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An Addition.
Some that use the Art of Drawing, it haply may seem strange to, as soon as they have perused my short Introduction; that I have set down nothing touching the Proportion, Measures, Species and Formes of mens bodies, for to search into the same by one order, and a certain rule of measuring, and to understand the same. To which I answer, that I have passed by the same, with a good and well-grounded Premeditation, viz. That I may represent the same in another work compleat with more splendor and glory, so much as may be necessary to be understood in the Art of Drawing. More then this, I apprehend that this study of Proportion, (if any one will be too curious in the search thereof) is a great devourer and spender of time, by reason that God the Creator of all things hath created Nature so compleat, that the just Propotion thereof we can learn by our selves as oft, as we prove embossed Figures by the Touch-stone of Life it self; who knows not how easie it be to see whether any one be deformed, or have a body with good and formed members? but if any body should judge, that it should be necessary to say somthing concerning it, let him remember, that others with great pain and labour has writ sufficient concerning it, viz. ALBERTUS DURER, which has made an whole Book in folio concerning it, and PETER COUSIN in like manner; And out of both of them has Crispin Van de Pass taken some Figures, and measures them out after the Order of the Five Columes, as an Addition to his Book for the Art of Drawing; nevertheless, the profit that all those things have brought unto the young Practitioners, has been so little, that I never could hear any thing of it; but what needeth here contradiction, it is observable enough that when you will proportion a Figure according to the Measures and Divisions of a Pillar, or building like as a Carpenter doth in the Architecture with a pair for Compasses: that, as then such Figures, in stead of loose and living motions (thorow the bendings in and out unto which some members are subject) shew and represent nothing but woody and stiff Hedg-stakes, agreeing excellent well to the Last upon which they are made.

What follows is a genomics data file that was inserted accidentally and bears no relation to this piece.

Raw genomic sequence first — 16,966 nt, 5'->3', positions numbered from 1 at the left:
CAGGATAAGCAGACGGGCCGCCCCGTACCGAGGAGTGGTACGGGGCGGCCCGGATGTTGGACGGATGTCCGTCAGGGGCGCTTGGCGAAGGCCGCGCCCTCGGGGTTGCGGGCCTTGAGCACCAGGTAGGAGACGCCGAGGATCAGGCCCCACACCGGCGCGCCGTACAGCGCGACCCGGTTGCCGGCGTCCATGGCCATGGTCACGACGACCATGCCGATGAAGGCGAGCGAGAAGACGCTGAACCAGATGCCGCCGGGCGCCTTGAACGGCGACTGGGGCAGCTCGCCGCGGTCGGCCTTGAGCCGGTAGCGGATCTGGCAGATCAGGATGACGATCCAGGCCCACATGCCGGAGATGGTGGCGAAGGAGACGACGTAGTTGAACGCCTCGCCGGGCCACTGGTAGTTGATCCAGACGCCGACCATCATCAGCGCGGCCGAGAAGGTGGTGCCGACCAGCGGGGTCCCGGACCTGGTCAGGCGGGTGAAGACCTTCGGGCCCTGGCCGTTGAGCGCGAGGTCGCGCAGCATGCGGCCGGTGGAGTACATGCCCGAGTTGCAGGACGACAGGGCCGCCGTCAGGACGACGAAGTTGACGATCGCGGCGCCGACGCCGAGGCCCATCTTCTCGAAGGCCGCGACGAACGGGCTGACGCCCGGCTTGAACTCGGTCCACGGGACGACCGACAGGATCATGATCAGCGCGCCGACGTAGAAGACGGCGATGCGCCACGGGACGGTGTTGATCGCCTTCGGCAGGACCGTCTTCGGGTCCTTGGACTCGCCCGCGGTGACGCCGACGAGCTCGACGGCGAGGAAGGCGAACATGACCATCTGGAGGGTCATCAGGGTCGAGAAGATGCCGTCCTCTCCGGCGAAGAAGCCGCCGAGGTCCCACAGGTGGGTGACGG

Notwithstanding, I would not have this understood, that this knowledge in itself should be unprofitable; but we hold the contrary, that it is good, pleasant and necessary, if it be so that we have the right use of it; (for otherwise you may easily lose the well-becoming and pleasing beauty of the life, and over-look your self in all occasions, thorow manual and active Mensuration. Forasmuch as the use of this knowledge ought to have his exercise and practice in the understanding, and a requisit good judgment of the Master of the Work, which at another time I shall propound more clearer unto you and conclude with the words of that famous Picture-drawer and Sculptor Michel Angelo buonarotti; who said, A Picture-drawer in his Drawings must keep the Compasses in his Eyes, and not in his Hands.
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FINIS